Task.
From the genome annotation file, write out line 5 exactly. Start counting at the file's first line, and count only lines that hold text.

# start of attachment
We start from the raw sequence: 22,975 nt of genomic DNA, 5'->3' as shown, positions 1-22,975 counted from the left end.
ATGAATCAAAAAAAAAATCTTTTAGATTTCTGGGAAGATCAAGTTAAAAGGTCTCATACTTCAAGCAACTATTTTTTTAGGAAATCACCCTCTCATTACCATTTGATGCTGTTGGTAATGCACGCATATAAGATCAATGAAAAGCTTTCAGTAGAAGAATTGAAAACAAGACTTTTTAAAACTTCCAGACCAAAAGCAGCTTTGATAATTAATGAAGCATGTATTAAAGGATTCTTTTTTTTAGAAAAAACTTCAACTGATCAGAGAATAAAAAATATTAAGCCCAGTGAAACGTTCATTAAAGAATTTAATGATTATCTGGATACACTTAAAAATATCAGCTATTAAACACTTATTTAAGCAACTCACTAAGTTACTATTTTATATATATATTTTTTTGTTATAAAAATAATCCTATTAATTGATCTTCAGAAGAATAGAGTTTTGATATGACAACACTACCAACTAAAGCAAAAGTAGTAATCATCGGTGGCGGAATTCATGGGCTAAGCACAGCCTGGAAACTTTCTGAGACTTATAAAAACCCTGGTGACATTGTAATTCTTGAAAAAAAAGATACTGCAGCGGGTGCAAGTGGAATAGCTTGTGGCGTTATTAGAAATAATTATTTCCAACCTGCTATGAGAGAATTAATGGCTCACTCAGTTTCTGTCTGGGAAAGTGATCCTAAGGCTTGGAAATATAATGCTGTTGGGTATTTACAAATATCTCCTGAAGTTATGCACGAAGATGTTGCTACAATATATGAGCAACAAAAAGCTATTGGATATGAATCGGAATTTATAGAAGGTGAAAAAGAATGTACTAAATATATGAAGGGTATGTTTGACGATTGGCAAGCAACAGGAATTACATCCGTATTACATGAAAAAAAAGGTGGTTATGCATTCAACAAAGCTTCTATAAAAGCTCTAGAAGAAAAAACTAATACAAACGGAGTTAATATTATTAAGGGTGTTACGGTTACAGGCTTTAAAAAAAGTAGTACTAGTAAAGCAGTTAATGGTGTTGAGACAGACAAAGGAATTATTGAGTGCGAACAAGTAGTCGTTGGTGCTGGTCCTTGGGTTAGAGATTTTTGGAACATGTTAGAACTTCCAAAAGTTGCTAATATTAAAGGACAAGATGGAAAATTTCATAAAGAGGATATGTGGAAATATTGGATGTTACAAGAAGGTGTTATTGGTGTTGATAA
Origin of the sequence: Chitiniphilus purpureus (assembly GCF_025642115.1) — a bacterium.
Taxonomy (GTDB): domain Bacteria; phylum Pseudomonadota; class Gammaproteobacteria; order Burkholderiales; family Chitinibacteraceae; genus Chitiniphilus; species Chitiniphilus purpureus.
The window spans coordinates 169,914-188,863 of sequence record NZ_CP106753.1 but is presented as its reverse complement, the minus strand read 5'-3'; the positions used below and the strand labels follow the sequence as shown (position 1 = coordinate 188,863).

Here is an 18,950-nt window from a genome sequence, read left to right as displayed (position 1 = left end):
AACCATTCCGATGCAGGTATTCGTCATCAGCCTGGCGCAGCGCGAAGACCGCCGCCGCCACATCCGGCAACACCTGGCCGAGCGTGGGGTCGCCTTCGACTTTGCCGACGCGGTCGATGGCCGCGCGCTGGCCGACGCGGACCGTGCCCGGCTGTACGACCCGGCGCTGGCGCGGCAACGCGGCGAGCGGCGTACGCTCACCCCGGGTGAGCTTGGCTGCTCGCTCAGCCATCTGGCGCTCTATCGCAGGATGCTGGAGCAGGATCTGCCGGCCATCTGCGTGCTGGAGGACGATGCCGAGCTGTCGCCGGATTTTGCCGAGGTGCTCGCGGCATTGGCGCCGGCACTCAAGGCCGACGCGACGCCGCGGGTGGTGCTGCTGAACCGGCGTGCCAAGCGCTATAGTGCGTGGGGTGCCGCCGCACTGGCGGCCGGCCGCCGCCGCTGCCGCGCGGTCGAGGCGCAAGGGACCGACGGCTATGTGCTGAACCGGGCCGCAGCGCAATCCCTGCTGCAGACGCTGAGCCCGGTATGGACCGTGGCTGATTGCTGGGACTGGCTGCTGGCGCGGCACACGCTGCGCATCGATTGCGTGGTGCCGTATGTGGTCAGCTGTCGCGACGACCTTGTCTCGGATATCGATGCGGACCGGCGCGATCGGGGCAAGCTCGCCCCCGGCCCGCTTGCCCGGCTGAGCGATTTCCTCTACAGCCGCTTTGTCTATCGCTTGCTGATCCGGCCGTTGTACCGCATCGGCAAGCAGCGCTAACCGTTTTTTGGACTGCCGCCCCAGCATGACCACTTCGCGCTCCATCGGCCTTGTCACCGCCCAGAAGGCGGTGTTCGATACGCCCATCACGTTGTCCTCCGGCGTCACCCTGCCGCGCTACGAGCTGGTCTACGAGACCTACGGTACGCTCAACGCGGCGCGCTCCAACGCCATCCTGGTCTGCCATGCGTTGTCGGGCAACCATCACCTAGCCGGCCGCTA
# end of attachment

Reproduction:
The window spans coordinates 169,914-188,863 of sequence record NZ_CP106753.1 but is presented as its reverse complement, the minus strand read 5'-3'; the positions used below and the strand labels follow the sequence as shown (position 1 = coordinate 188,863).